Hold on, some may say, Jesus had all power while He was on earth, and therefore overcame sin with power unavailable to us. This would be a reality if Jesus had all power while He was on earth, but the Bible tells us differently.
Jesus said, The Son can do nothing of himself. (John 5:19) And again, I can of mine own self do nothing: as I hear, I judge: and my judgment is just; because I seek not mine own will, but the will of the Father which hath sent me. (John 5:30)
According to Jesus Himself, He did not possess all power while He was on earth. And again we read, And Jesus came and spake unto them, saying, All power is given unto me in heaven and in earth. (Matthew 28:18) It is not possible to give all power to an individual who already possesses it. Evidently Jesus did not have all power while He was on earth, and therefore was dependent upon His Fathers power for every victory over sin, just as you and I must be.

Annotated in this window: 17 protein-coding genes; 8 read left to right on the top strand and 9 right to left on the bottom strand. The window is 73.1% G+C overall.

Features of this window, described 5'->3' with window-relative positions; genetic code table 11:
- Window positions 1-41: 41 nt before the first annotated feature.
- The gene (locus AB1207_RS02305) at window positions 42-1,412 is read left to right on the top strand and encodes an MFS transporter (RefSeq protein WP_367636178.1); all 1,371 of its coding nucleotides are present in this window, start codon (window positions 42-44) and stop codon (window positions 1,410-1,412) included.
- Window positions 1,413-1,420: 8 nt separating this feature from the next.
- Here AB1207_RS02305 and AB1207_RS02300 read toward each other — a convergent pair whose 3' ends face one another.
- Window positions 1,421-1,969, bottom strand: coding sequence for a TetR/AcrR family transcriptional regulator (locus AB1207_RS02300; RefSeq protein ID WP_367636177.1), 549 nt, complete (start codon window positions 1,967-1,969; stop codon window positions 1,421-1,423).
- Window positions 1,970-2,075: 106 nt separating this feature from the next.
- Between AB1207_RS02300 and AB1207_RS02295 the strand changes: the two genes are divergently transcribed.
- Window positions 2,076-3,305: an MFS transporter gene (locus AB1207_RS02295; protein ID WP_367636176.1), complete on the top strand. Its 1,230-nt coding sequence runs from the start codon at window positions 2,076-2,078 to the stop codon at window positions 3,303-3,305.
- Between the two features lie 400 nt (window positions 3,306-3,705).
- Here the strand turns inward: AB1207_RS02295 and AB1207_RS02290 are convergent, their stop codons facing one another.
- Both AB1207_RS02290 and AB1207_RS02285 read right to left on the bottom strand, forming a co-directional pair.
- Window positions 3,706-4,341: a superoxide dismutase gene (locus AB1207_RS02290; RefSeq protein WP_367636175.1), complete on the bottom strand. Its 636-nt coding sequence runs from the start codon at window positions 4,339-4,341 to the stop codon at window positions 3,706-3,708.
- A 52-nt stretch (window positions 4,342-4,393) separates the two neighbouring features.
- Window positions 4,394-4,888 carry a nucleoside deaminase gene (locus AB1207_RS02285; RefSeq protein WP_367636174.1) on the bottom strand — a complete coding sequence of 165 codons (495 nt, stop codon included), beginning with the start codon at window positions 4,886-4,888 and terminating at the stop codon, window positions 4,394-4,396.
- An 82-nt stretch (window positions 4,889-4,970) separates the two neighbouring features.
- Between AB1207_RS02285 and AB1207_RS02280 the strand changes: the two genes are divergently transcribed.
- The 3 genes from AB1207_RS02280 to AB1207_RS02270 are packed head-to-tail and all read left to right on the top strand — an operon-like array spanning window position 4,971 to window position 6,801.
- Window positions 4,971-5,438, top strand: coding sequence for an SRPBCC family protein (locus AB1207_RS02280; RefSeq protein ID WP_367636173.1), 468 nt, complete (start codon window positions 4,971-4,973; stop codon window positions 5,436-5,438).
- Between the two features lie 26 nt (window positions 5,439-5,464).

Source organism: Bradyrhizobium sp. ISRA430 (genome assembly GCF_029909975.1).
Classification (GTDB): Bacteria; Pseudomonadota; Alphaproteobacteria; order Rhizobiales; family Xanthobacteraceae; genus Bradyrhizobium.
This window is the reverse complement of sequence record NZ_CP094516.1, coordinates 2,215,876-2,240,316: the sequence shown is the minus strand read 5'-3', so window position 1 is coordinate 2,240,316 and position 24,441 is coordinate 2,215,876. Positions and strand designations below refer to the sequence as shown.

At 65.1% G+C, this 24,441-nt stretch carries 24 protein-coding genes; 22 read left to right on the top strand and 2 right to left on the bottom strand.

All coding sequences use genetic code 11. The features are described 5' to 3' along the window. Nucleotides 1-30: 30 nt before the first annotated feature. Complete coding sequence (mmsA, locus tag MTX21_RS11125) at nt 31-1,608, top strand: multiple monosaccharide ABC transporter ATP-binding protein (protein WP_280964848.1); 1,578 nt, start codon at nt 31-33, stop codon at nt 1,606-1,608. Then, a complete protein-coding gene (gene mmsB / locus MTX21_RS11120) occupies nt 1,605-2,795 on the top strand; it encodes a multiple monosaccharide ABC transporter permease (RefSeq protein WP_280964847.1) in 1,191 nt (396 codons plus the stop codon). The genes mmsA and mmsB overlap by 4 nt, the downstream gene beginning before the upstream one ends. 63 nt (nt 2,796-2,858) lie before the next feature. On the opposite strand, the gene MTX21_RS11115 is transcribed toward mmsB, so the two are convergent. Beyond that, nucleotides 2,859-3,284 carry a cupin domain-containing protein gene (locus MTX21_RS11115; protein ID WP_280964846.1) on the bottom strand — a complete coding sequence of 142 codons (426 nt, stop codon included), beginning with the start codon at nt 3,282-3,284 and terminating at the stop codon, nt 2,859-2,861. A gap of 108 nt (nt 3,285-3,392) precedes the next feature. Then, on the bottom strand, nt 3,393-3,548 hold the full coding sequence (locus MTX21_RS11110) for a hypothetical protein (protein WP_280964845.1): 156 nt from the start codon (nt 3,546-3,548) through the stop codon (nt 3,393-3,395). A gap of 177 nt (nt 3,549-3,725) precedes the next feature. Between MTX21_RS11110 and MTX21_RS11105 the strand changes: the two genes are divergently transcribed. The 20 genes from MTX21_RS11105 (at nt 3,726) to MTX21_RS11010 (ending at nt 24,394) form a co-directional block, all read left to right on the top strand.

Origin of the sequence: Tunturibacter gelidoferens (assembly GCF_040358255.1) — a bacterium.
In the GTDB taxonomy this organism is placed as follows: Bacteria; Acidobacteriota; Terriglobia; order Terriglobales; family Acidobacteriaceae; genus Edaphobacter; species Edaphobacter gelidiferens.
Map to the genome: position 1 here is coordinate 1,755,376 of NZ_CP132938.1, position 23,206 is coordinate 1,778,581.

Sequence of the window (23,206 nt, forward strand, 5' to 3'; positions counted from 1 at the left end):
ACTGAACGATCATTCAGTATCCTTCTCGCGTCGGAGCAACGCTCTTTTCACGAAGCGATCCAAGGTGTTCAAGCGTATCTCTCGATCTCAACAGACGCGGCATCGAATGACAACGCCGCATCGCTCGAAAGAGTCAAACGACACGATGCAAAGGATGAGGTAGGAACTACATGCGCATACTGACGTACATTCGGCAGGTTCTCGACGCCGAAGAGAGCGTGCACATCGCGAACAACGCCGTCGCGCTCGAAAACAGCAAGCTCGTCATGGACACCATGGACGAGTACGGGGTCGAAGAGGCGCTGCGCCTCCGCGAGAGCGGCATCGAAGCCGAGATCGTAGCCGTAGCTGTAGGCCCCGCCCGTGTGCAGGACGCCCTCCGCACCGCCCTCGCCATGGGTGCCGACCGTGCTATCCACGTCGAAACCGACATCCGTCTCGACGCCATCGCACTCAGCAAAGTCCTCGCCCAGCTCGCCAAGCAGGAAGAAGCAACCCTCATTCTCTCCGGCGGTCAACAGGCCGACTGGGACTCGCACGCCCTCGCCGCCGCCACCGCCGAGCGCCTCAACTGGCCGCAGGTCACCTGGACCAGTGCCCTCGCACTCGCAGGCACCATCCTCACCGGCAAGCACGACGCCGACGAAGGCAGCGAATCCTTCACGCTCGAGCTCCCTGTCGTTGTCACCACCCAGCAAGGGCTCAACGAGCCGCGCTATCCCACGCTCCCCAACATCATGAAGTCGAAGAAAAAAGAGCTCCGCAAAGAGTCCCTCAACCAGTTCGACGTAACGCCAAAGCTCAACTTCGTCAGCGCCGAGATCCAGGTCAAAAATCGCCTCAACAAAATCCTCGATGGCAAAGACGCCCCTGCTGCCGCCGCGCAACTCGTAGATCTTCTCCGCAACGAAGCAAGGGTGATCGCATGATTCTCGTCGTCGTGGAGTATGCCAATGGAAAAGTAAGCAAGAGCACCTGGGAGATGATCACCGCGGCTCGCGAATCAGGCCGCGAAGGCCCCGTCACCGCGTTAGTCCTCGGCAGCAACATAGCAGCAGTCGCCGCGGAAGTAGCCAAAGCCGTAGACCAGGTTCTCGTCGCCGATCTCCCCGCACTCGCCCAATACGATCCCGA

Yes, there was a risk involved in God sending His Son into the world. Jesus could have sinned and failed in His mission, which would have meant eternal loss for both the Father and His Son, and all of the universe. If He would have sinned, then Gods government would have failed. The entire universe would look upon God and His government with suspicious eyes, and there would be no certainty that sin would not rise a second time.
But praise God that it will not. We read, What do ye imagine against the L (Nahum 1:9) After sin is eradicated in this world, it will never arise again because everyone will know the awful results of rebellion against God. Gods government will be secure throughout eternity.